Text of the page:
Persian Termeh in Iran
Termeh is a type of Iranian handwoven cloth, produced primarily in the Yazd.
Termeh is a hand-woven cloth of Iran, primarily produced in the Yazd province. Weaving Termeh requires good wool with tall fibers. Termeh is woven by an epert with the assistance of a worker called "Goushvareh-kesh". Weaving Termeh is a sensitive, careful, and time-consuming process; a good weaver can produce only 25 to 30 centimeters in a day. The background colors, which are used in Termeh, are jujube red, light red, green, orange and black. Termeh has been admired throughout history: Greek historians commented on the beauty of Persian weavings in the Achaemenian (532 BC), Ashkani (222 BC) and Sasanidae (226-641 AD) periods and the famous Chinese tourist Hoang Tesang admired Termeh.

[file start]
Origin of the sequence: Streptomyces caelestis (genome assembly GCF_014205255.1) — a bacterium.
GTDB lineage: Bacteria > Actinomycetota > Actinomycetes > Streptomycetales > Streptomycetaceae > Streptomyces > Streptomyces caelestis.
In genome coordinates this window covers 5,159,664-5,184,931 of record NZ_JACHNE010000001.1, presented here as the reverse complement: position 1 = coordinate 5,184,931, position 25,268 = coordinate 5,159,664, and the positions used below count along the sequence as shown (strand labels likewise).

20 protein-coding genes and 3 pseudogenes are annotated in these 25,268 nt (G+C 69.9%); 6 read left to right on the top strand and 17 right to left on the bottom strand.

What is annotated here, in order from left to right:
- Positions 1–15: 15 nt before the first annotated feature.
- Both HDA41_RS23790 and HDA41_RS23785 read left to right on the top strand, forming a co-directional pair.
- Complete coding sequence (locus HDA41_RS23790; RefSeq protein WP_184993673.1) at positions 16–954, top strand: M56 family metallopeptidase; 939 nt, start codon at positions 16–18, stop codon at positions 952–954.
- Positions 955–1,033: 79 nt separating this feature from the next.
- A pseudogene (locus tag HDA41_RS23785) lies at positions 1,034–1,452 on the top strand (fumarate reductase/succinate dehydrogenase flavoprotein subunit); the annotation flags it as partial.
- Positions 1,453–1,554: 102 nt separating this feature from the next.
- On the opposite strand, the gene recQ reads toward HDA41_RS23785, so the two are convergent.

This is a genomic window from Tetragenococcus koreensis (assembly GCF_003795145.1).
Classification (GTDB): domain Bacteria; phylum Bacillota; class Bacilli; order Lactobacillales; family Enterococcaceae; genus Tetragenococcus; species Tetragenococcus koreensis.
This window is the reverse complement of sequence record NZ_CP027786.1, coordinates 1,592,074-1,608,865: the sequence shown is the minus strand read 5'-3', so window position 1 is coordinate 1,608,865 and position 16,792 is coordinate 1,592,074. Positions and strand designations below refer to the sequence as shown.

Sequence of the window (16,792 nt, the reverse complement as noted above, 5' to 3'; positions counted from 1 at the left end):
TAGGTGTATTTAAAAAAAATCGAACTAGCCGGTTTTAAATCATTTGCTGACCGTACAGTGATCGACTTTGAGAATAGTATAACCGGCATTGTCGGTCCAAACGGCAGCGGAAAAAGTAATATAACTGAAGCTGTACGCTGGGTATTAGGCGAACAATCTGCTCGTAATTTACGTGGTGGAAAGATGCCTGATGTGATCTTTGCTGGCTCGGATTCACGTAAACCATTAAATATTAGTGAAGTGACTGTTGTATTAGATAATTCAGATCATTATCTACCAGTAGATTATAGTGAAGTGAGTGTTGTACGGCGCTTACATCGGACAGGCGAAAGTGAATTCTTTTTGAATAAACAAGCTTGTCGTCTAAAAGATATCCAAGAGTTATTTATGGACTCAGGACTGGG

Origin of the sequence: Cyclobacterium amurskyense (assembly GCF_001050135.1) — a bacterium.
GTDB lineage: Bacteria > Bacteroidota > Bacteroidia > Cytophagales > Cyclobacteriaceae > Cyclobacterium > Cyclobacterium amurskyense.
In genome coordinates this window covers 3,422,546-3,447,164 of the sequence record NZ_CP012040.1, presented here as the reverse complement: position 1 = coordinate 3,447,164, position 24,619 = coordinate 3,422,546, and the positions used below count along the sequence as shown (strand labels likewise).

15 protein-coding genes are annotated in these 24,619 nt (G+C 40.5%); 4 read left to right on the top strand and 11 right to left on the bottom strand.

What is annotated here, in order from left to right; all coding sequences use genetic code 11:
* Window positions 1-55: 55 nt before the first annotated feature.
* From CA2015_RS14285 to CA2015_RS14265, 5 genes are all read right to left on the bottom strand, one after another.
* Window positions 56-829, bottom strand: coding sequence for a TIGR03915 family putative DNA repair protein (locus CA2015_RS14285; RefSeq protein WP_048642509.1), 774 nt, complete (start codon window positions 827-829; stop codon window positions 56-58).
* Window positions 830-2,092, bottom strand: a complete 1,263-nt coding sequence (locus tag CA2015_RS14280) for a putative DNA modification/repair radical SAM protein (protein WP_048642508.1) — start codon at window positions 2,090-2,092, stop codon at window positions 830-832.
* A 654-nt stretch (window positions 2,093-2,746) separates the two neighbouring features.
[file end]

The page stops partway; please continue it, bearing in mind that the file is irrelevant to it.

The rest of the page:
After Islam's arrival in Iran, the Persian weaving arts were greatly developed, especially during the Safavie period (1502-1736 AD), during which time Zarbaf and Termeh weaving techniques were both significantly refined. Due to the difficulty of producing Termeh and the advent of mechanized weaving, few factories remain Iran that produce traditionally woven Termeh. Rezaei Termeh is the most famous of the remaining factories.